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Latest Buoy Stories

2005-08-23 15:00:22

By Caroline Drees, Security Correspondent WASHINGTON (Reuters) - The United States plans to put sensors on oil rigs and weather buoys to spot security threats at sea and may use satellites, unmanned planes and commercial jets to monitor ships as far as 2,000 nautical miles away. Rear Admiral Joseph Nimmich, a top Coast Guard official, said the steps would be part of efforts to thwart any seaborne attacks by al Qaeda or other militant groups by detecting threats early and "moving the...

2005-08-08 17:04:09

(Washington, DC "¢ 08/04/05) "“ Scientists at the Naval Research Laboratory - Stennis Space Center (NRL-SSC) measured a record-size ocean wave when the eye of Hurricane Ivan passed over NRL moorings deployed last May in the Gulf of Mexico. The possibility of a super wave is often suggested by anecdotal evidence such as damage caused by Hurricane Ivan in September of 2004 to an offshore rig in the Gulf of Mexico that was nearly 80 feet above the ocean surface. Hence, some of the...

2005-07-29 06:31:55

BANGKOK (Reuters) - Disaster early warning towers will be in place across southeast Asia in time for the first anniversary of the Dec. 26 Indian Ocean tsunami that killed more than 200,000 people, the United Nations said Friday. The U.N Development Program said it would build five equipment-packed monitoring towers off the coasts of Thailand, Myanmar, Vietnam and the Philippines with the help of the Asian Disaster Preparedness Center (ADPC). The $500,000 project should minimise the risk of...

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2005-02-13 11:15:41

KOBE, Japan (AP) -- Hawaii is among the most tsunami-ready places in the world. When an alert is issued, beachside sirens go off and urgent messages are flashed on television and broadcast on radio. Evacuation maps on telephone book covers point people to higher ground. But most of the time, no damaging tsunami hits the shore. The Pacific Ocean early warning system's high false alarm rate - estimated at 75 percent - is getting more attention these days as experts and nations work to extend...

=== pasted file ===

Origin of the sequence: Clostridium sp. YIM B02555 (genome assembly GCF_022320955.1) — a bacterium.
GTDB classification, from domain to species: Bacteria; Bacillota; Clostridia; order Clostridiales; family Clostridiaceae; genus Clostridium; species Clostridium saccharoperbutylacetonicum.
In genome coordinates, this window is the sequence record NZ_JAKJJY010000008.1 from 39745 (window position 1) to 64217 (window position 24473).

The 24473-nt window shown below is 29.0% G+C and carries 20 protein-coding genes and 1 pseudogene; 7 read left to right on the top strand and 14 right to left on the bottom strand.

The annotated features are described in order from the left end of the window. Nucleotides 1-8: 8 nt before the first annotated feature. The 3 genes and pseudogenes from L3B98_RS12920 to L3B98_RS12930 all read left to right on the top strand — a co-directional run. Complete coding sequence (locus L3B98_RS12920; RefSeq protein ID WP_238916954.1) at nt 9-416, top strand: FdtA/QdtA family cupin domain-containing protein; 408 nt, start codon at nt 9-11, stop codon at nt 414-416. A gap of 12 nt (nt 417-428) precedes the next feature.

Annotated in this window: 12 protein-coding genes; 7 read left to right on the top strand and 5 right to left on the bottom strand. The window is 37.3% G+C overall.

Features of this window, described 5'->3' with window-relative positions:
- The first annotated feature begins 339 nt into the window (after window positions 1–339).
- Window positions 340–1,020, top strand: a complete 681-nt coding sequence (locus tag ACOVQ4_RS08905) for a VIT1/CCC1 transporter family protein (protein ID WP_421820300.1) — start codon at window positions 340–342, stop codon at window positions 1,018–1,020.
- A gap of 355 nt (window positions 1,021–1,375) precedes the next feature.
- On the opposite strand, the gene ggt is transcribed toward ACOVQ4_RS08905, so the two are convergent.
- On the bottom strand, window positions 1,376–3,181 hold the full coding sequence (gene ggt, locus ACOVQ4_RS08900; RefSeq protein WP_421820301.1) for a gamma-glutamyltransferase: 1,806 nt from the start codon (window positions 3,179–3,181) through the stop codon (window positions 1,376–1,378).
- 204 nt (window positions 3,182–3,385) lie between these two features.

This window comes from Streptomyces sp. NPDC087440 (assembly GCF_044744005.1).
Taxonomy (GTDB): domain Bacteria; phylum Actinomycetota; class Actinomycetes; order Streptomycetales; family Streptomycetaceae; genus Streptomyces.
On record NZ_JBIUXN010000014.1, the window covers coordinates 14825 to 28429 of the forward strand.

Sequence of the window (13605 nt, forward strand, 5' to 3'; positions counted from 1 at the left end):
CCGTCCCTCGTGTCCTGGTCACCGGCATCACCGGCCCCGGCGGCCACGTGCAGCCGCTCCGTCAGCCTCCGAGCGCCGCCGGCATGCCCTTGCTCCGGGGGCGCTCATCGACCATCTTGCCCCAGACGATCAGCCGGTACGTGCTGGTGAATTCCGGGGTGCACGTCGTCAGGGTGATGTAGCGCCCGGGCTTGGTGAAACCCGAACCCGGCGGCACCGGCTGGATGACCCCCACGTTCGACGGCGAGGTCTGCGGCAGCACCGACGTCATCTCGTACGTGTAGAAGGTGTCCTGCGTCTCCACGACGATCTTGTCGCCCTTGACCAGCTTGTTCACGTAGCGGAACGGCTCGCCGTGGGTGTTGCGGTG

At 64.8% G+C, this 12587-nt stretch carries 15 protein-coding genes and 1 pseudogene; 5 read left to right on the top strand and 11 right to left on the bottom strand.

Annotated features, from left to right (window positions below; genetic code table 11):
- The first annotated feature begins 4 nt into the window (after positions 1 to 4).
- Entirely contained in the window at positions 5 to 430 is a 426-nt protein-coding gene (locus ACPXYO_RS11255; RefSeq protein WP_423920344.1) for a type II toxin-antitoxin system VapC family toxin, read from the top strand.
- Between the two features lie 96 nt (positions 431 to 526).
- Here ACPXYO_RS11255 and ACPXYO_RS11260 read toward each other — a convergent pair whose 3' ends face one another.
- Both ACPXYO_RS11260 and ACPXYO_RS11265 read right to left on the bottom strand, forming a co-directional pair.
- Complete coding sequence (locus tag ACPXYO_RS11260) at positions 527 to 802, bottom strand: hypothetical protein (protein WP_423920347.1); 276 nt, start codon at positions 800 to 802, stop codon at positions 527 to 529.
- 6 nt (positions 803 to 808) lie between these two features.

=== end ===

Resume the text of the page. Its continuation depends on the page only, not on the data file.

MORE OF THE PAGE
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2005-01-06 07:54:07

WASHINGTON (AP) -- The United States is moving on several fronts toward a global tsunami warning system following the Asian catastrophe. A design is emerging from the State Department's Global Disaster Information Network (GDIN) for protecting huge populations in coastal areas, and will be presented to the United Nations-sponsored World Conference on Disaster Reduction this month in Kobe, Japan. Sen. Joe Lieberman, D-Conn., is proposing legislation to have the National Oceanic and...

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2005-01-04 08:25:00

JAKARTA, Indonesia (AP) -- A tsunami warning system could be built in the Indian Ocean in just a year and cost as little as $20 million, a scientist said Tuesday. But experts warn the high-tech network of sensors and buoys would be useless unless countries like Indonesia beef up communications links to the coastal communities that would be hit by giant waves. Many coastal villages that bore the brunt of last month's earthquake and tsunami lack modern communication networks. Many don't even...

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2004-12-30 08:24:14

WASHINGTON (AP) -- The U.S. weather chief called Wednesday for a global surveillance system to detect and forecast disasters like tsunamis, hoping the tragedy in Asia will build the political resolve to buy and deploy equipment. "It just hasn't happened, it hasn't gotten enough priority inside of each nation to support it," Conrad C. Lautenbacher, a retired Navy vice admiral who heads the National Oceanic and Atmospheric Administration, told The Associated Press. "It's a matter of priorities...


Word of the Day
grass-comber
  • A landsman who is making his first voyage at sea; a novice who enters naval service from rural life.
According to the OED, a grass-comber is also 'a sailor's term for one who has been a farm-labourer.'